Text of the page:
Entry 307 shows that boaters suffocating on boats is nothing new. Entry 155 shows you might have to put a shilling in the poor box if found drunk. Entry 162 shows you can`t even if a boater drive a Cow with pneumonia along the public highway at least not in 1874.
   Lastly the 1874 explosion aboard six barges along the Regents canal is told in entry 164.

The whole document is HERE.

Along the lane for about a mile and we entered Soulbury village. Above is not just a picture of my finger but also a nice example of the thatch that covers a few buildings in the village.
The animals on the roof line are called straw finials and their meaning ranges from warding off evil spirits to the thatcher of the past warning others of his trade the home owner is not a good customer for many reasons. Whatever the reasons their domineering the roof line is quite common. It is said a good water reed thatched roof should last 50 years.  Examples of thatching HERE.

The old school house dates back to 1870.
It`s now a private residence of 3 bedrooms.A couple of years back it sold for £600,000 ($900,000)
Notice the carved stone above the leaded windows and the patterned brickwork leading up to the carved white barge boards.
Look at the sloping corner stones at the sides.
Nowadays buildings are just plain and because of the building`s Grade II listing it will be around for many years to show the skills that went into the construction.
The bell tower  even has a finial just like the thatched houses.

All Saints church, Soulbury. As is the case in so many churches we find on our travels it has been added to over the centuries but parts do date back to the 14th century. No sign of any boat children`s graves but perhaps they were interred in unmarked graves.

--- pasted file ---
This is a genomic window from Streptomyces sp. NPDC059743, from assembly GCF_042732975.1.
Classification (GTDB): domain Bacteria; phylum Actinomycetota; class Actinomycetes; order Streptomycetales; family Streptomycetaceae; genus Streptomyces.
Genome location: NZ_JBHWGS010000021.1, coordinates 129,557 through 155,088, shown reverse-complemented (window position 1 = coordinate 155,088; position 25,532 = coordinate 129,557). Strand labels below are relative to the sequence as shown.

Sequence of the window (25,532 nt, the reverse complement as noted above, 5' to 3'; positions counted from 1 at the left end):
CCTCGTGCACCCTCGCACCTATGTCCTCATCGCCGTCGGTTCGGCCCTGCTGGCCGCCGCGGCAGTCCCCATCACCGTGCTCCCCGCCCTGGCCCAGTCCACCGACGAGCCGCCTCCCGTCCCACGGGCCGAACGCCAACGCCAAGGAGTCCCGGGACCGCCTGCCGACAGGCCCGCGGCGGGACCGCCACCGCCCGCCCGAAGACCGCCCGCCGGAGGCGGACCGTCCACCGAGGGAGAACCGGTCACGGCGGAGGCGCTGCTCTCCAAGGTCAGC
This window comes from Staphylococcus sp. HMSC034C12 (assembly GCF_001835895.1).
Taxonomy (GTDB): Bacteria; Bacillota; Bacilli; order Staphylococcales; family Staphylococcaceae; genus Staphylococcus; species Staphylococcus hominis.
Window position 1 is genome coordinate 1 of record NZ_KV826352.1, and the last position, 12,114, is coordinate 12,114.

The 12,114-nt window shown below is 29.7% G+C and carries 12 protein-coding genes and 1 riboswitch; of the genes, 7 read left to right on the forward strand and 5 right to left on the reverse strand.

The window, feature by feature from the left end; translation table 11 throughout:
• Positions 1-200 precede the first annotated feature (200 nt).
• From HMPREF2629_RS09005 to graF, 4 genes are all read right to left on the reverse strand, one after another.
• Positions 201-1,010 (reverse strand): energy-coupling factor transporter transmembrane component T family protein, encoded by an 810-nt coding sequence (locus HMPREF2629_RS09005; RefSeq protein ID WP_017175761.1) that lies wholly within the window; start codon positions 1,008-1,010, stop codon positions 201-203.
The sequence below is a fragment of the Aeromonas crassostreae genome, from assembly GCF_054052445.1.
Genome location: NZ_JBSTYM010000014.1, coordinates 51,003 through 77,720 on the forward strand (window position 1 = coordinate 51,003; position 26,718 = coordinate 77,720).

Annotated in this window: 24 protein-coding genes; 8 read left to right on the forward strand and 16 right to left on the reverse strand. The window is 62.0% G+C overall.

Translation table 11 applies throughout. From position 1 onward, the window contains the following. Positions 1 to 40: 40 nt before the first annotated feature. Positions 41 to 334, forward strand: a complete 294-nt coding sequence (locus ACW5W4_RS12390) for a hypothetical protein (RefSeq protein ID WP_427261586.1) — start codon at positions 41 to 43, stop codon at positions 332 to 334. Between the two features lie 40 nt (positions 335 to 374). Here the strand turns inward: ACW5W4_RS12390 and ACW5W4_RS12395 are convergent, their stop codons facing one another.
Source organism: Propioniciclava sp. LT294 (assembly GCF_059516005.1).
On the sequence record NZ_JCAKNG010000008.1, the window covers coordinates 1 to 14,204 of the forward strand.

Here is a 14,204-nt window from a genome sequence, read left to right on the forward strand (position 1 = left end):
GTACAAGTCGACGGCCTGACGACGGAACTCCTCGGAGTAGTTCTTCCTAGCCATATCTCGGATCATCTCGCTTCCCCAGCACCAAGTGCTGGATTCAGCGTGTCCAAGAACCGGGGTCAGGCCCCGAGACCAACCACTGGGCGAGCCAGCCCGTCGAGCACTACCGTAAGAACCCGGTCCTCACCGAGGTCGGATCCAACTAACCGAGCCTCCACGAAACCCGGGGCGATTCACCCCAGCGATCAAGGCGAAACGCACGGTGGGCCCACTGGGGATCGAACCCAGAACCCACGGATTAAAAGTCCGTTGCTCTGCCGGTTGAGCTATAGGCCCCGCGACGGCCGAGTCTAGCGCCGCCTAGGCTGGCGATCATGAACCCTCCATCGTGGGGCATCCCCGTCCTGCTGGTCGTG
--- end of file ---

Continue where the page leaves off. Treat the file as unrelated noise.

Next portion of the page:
locheriboll said...

This is so interesting and funny! I'm glad you don't have a cow with pneumonia... Good to know you are doing well and you are in our thoughts every day x

Marilyn, nb Waka Huia said...

Well, that was a blast from the past - as I have said to you before, I think, Soulbury is where my aunt Daphne lived in Chapel Hill next to the old school which is also now a private residence. She is buried in the churchyard and I am sure her grave is in your photo - unmarked though. Chapel Hill is the cul de sac across from the church and has The Stone at the top of the street.
I am so pleased you did the walk. It's a lovely village, isn't it? Brought bhack lots of memories for me, thank you Les and Jaq. Mxox

KevinTOO said...

Well thanks for that Les, I know what I'll be reading this wet & windy bank holiday weekend... the 99 page PDF file... LOL

As for 'The Three Locks' having looked at their web I see where you are coming from, but I'd give'm a go especially as they quote "Dogs are welcome on a lead in the bar area only. All boaters are entitled to a 10% discount on all food. Please show your IWA membership card. Join our mailing list and receive a FREE meal voucher." what's not to like in a free meal?? LOL

NB Valerie & Steam Train by Les Biggs

NB Valerie & Steam Train by Les Biggs